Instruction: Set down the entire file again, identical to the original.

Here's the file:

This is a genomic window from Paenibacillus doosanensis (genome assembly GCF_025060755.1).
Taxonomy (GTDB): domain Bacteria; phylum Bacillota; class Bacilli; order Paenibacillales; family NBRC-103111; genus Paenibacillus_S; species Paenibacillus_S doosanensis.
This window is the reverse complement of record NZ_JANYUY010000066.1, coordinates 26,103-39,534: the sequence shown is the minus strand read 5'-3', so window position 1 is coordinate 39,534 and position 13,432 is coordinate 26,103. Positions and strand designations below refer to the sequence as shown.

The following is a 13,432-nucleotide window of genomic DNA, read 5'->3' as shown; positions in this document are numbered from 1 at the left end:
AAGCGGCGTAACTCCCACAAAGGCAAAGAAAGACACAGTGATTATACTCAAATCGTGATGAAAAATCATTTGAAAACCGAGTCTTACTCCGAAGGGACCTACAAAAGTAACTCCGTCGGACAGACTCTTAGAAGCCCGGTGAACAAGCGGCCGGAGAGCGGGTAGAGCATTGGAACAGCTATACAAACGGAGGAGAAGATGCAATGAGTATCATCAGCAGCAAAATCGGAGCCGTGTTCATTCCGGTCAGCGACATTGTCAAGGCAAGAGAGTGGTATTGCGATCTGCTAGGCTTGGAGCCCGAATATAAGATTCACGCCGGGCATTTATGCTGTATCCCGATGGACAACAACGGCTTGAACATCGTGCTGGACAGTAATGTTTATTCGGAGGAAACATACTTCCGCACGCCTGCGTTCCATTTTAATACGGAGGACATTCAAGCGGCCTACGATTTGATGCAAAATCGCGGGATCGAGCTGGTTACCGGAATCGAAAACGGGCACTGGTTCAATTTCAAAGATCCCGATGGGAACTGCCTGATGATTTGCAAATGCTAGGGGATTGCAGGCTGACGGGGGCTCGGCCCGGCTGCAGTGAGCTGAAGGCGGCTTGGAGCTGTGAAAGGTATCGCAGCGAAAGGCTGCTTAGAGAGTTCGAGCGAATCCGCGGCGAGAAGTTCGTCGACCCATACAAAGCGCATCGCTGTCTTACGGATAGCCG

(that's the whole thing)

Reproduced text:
This is a genomic window from Paenibacillus doosanensis (genome assembly GCF_025060755.1).
Taxonomy (GTDB): domain Bacteria; phylum Bacillota; class Bacilli; order Paenibacillales; family NBRC-103111; genus Paenibacillus_S; species Paenibacillus_S doosanensis.
This window is the reverse complement of record NZ_JANYUY010000066.1, coordinates 26,103-39,534: the sequence shown is the minus strand read 5'-3', so window position 1 is coordinate 39,534 and position 13,432 is coordinate 26,103. Positions and strand designations below refer to the sequence as shown.

The following is a 13,432-nucleotide window of genomic DNA, read 5'->3' as shown; positions in this document are numbered from 1 at the left end:
AAGCGGCGTAACTCCCACAAAGGCAAAGAAAGACACAGTGATTATACTCAAATCGTGATGAAAAATCATTTGAAAACCGAGTCTTACTCCGAAGGGACCTACAAAAGTAACTCCGTCGGACAGACTCTTAGAAGCCCGGTGAACAAGCGGCCGGAGAGCGGGTAGAGCATTGGAACAGCTATACAAACGGAGGAGAAGATGCAATGAGTATCATCAGCAGCAAAATCGGAGCCGTGTTCATTCCGGTCAGCGACATTGTCAAGGCAAGAGAGTGGTATTGCGATCTGCTAGGCTTGGAGCCCGAATATAAGATTCACGCCGGGCATTTATGCTGTATCCCGATGGACAACAACGGCTTGAACATCGTGCTGGACAGTAATGTTTATTCGGAGGAAACATACTTCCGCACGCCTGCGTTCCATTTTAATACGGAGGACATTCAAGCGGCCTACGATTTGATGCAAAATCGCGGGATCGAGCTGGTTACCGGAATCGAAAACGGGCACTGGTTCAATTTCAAAGATCCCGATGGGAACTGCCTGATGATTTGCAAATGCTAGGGGATTGCAGGCTGACGGGGGCTCGGCCCGGCTGCAGTGAGCTGAAGGCGGCTTGGAGCTGTGAAAGGTATCGCAGCGAAAGGCTGCTTAGAGAGTTCGAGCGAATCCGCGGCGAGAAGTTCGTCGACCCATACAAAGCGCATCGCTGTCTTACGGATAGCCG